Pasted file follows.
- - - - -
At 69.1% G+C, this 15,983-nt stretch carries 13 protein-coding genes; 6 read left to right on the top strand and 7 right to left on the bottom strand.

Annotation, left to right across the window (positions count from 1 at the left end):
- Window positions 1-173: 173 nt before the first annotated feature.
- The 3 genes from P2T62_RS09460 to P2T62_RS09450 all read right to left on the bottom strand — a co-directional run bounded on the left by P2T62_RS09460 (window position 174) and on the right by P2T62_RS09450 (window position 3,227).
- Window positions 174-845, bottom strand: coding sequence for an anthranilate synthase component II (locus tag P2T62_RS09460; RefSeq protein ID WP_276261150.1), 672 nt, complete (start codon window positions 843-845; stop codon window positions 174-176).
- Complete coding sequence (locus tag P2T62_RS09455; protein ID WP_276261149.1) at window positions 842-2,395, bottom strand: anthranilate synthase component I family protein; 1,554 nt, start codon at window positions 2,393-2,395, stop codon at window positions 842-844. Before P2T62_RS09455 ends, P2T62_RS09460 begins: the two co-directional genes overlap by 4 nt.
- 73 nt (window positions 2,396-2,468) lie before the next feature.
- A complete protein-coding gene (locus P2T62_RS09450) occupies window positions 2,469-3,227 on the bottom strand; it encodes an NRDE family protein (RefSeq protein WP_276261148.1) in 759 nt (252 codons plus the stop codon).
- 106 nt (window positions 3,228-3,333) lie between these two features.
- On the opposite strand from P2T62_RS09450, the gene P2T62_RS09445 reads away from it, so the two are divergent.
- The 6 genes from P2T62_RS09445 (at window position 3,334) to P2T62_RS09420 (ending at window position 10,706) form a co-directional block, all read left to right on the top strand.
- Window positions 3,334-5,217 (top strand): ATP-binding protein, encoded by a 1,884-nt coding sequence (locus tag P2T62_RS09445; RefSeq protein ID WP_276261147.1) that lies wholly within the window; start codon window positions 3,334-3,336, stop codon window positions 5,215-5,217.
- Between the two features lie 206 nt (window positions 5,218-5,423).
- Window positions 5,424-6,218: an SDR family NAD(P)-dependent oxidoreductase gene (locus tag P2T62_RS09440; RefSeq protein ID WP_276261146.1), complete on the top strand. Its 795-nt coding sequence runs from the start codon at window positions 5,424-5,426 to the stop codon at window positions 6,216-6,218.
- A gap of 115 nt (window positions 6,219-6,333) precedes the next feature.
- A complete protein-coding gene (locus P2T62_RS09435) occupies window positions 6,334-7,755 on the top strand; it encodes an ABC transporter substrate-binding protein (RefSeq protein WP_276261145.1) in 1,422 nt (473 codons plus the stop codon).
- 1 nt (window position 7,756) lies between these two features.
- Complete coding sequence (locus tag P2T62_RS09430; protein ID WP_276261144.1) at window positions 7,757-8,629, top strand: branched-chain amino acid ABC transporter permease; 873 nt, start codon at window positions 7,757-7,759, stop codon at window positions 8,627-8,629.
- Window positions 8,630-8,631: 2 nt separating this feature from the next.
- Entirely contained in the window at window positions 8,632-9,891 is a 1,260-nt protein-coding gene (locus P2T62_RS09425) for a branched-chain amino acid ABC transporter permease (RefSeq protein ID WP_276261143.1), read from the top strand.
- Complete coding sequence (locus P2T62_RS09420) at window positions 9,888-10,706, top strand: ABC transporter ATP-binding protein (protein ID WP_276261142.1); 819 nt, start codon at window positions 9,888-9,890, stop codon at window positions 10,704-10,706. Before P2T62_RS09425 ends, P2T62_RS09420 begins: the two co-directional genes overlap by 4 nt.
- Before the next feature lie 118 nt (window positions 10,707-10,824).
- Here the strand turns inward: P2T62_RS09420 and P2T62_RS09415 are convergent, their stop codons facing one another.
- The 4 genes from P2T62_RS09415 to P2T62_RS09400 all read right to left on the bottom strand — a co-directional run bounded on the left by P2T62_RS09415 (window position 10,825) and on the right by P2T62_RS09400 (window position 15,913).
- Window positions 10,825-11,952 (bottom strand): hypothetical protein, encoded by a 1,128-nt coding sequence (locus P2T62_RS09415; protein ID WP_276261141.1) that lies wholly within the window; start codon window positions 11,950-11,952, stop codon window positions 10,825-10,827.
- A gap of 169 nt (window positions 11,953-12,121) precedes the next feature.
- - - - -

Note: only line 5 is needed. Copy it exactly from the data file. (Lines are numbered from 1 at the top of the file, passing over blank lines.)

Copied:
- Window positions 174-845, bottom strand: coding sequence for an anthranilate synthase component II (locus tag P2T62_RS09460; RefSeq protein ID WP_276261150.1), 672 nt, complete (start codon window positions 843-845; stop codon window positions 174-176).